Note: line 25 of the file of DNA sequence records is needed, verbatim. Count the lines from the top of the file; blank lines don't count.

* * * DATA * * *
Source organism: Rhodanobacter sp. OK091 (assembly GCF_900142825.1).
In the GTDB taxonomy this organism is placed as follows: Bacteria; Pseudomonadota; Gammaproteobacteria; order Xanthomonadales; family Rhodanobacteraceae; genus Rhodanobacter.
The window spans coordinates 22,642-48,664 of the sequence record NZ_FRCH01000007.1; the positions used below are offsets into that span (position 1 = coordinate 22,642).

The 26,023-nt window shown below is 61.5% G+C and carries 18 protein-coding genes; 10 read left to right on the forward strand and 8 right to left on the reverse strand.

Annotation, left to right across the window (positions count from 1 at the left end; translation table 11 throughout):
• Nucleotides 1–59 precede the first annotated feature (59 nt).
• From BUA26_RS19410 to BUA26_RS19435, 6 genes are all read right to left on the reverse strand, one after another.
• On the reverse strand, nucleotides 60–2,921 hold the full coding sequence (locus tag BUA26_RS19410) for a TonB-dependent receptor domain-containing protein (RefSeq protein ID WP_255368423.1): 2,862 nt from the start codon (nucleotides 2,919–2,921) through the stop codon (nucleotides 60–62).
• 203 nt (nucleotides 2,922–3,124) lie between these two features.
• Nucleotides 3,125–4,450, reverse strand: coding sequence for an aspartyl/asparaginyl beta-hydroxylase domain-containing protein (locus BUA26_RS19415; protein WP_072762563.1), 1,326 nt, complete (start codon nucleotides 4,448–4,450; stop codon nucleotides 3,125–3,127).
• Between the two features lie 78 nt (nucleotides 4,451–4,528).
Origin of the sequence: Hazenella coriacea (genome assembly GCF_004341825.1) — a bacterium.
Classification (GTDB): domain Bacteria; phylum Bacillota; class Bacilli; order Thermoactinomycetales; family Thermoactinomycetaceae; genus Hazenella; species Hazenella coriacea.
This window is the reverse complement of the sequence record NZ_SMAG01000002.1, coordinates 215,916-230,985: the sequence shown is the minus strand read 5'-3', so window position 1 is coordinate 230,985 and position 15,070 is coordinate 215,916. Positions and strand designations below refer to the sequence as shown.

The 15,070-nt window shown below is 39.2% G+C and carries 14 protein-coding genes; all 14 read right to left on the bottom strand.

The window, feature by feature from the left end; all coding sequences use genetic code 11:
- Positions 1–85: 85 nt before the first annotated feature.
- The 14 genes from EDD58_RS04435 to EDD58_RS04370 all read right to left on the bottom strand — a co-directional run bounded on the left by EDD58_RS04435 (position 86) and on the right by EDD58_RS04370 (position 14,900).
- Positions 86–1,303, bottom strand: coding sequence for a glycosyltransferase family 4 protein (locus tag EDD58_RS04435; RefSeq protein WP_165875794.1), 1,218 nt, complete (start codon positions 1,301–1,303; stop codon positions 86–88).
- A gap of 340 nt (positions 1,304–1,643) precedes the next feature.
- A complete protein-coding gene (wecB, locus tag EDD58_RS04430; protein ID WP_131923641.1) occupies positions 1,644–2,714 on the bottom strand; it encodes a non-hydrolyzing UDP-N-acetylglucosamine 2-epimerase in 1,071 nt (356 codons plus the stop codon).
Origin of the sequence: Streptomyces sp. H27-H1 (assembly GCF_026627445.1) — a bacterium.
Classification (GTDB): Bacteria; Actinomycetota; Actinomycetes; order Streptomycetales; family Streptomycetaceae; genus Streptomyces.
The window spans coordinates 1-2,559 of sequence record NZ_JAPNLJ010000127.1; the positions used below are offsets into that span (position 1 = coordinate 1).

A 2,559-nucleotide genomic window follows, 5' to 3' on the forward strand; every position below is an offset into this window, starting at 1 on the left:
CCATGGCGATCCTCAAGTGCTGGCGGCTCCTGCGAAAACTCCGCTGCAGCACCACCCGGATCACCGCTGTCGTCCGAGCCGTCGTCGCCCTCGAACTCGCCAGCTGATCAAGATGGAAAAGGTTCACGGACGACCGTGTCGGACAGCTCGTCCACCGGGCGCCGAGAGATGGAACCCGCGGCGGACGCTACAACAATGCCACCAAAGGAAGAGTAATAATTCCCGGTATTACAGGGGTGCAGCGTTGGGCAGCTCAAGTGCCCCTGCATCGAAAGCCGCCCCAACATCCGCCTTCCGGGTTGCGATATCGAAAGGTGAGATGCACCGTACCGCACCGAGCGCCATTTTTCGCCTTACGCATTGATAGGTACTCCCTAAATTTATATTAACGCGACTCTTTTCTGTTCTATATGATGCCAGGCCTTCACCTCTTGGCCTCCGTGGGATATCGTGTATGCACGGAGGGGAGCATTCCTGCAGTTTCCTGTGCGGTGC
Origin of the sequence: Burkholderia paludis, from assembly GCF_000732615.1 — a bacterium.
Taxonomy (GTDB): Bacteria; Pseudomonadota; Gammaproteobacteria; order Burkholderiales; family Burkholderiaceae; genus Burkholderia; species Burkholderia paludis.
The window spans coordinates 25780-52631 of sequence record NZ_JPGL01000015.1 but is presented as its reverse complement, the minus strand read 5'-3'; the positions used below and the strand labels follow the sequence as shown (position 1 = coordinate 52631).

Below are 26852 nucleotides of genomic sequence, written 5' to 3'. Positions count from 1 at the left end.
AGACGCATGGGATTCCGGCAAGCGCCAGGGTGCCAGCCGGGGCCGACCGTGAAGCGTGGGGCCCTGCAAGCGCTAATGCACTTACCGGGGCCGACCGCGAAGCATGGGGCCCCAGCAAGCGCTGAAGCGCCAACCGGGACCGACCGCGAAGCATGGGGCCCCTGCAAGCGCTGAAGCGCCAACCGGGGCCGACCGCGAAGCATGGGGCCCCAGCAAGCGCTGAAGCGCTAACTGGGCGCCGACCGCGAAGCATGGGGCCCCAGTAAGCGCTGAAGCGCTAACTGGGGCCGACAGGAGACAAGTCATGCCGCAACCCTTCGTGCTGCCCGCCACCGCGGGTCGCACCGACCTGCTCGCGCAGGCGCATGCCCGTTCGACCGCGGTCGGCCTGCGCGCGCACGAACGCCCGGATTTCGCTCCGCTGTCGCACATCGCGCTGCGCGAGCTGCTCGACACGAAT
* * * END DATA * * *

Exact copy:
A 2,559-nucleotide genomic window follows, 5' to 3' on the forward strand; every position below is an offset into this window, starting at 1 on the left: